YouTube is planning its own cable killer.
The video streaming site is working on a subscription service called “Unplugged” that would offer customers a bundle of TV channels that they could stream live online, sources familiar with the plan told Bloomberg’s Lucas Shaw and Alistair Barr.
YouTube has reportedly approached major media companies like CBS and Viacom, but no deals have been made yet.
This “skinny” bundle approach to cable has become more attractive to networks as people increasingly choose to “cut the cord” in favor of streaming services like Netflix or Amazon Prime Video where they can dole out a less money for more specific content (versus the TV model where they pay a high sum to get a lot of content they might never want to watch). So, while skinny bundles are killing cable, they’re also saving it too, providing networks can negotiate the right price for streaming rights for their most popular channels.
CBS CEO Les Moonves said at Business Insider’s conference in December that he had been working on making a deal with Apple, but that those efforts had been put on pause.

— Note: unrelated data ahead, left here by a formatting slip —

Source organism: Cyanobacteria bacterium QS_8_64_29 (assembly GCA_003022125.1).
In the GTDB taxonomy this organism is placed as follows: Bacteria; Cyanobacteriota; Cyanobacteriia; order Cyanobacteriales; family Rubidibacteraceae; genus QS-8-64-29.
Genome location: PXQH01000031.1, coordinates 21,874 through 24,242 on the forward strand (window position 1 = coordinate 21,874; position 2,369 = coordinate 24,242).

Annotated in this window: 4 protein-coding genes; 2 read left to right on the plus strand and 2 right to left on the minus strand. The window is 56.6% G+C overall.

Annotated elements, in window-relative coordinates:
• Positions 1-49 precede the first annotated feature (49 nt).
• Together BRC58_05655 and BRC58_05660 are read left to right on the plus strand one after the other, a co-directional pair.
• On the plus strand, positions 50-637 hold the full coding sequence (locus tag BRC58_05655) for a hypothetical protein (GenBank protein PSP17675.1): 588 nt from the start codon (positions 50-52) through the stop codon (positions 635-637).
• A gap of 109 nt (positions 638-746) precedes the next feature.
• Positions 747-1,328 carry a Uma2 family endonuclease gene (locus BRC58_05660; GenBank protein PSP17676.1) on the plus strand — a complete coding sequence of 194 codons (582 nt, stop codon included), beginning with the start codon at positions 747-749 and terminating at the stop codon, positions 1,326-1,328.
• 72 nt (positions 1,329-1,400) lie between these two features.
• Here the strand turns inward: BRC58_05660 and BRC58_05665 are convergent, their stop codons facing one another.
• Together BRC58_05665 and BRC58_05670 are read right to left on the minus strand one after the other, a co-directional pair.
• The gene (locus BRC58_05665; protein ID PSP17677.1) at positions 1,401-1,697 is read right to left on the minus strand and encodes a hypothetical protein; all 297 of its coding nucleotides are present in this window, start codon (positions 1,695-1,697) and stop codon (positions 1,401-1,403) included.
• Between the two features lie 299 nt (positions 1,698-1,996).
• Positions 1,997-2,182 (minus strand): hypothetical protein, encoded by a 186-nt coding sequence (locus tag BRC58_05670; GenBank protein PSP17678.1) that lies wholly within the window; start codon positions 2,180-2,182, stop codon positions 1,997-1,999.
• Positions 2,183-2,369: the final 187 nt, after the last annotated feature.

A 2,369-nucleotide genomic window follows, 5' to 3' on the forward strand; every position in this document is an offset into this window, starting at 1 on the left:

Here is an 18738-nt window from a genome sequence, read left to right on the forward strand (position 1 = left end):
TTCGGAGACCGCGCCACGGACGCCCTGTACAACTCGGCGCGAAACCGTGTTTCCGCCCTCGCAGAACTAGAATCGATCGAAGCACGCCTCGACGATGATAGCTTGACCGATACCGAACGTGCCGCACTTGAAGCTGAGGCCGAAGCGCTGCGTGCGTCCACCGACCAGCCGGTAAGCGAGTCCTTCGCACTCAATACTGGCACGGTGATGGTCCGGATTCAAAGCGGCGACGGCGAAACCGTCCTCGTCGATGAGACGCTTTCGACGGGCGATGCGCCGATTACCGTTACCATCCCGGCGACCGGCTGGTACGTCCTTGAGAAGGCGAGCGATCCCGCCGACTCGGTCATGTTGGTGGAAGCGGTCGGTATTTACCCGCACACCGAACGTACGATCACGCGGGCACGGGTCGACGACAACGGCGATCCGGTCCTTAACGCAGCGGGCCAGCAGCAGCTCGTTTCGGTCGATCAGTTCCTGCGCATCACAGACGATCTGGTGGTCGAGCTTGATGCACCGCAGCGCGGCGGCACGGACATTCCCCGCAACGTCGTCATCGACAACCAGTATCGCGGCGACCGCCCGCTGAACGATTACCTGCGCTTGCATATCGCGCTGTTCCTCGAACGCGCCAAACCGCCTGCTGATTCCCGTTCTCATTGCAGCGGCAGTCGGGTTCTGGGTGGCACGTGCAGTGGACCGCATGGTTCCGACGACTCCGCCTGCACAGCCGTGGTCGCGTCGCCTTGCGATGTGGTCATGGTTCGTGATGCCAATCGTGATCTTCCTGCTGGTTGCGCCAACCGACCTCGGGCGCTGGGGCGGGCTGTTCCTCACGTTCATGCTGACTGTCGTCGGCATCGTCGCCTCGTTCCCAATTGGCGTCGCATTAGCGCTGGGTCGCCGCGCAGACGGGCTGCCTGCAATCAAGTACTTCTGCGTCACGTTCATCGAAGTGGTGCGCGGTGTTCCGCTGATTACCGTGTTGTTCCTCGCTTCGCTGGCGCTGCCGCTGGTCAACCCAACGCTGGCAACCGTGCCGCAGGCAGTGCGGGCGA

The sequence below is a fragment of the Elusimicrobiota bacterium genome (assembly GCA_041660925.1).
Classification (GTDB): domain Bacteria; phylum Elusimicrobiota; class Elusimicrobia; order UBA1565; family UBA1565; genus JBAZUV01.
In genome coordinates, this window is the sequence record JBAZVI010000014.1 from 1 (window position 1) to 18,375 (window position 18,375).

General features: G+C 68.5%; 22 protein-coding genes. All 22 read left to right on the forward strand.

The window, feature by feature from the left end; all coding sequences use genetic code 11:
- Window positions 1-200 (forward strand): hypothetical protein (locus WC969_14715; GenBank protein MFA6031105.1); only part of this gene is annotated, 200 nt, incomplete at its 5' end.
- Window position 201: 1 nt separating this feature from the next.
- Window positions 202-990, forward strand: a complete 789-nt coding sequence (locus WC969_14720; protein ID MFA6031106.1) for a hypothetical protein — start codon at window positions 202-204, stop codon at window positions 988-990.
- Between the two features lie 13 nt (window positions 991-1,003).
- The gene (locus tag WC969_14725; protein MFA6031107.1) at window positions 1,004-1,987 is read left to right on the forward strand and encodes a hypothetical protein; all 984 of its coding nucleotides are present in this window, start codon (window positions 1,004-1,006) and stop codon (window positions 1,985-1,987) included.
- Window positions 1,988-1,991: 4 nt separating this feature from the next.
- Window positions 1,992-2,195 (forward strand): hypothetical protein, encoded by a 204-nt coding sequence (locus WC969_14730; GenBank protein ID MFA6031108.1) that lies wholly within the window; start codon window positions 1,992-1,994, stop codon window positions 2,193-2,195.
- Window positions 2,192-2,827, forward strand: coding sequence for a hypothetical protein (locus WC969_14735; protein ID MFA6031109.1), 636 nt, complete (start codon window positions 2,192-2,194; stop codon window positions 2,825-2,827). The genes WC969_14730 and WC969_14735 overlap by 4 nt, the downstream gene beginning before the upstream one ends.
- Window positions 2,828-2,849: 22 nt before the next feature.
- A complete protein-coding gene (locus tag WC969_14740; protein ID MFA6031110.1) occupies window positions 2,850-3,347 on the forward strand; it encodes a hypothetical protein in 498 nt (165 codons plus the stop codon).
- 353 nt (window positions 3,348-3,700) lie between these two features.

But he was confident that the time for this kind of service has come:
“This will happen,” he said. “People will not be spending money on channels they don’t want to watch.”
YouTube is reportedly aiming to charge under $35 a month for its package.
This service would run in tandem with YouTube’s other subscription offering, Red. YouTube charges $9.99 a month to let people get rid of all ads and watch a selection of original shows and movies featuring some of the platform’s biggest stars.
The company has reportedly been planning a cable alternative since 2012, but is ramping up plans in hopes of a 2017 launch.
YouTube declined to comment.